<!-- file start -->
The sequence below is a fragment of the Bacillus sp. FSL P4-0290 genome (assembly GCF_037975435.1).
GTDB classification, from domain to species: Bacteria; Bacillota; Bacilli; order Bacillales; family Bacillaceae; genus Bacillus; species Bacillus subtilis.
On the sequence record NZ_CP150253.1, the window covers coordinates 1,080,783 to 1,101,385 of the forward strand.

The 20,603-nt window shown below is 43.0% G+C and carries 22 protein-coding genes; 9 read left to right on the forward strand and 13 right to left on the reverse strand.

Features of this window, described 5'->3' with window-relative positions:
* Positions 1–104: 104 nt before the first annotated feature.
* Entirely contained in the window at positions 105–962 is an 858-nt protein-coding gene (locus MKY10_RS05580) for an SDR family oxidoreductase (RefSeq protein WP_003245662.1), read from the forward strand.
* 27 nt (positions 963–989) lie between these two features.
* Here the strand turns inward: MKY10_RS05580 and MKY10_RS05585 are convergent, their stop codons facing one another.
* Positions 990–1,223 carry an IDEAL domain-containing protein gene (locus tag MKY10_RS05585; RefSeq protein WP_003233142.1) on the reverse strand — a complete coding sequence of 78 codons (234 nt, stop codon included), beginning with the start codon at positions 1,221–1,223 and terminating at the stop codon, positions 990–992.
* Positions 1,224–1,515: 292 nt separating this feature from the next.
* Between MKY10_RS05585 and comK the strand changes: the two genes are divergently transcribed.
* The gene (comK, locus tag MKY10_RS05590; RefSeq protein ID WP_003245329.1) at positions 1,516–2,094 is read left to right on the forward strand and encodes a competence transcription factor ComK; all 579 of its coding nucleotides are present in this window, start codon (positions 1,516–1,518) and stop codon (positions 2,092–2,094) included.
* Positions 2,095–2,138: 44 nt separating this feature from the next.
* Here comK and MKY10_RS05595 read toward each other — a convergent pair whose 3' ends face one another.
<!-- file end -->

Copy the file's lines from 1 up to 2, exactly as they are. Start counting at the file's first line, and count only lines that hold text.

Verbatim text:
The sequence below is a fragment of the Bacillus sp. FSL P4-0290 genome (assembly GCF_037975435.1).
GTDB classification, from domain to species: Bacteria; Bacillota; Bacilli; order Bacillales; family Bacillaceae; genus Bacillus; species Bacillus subtilis.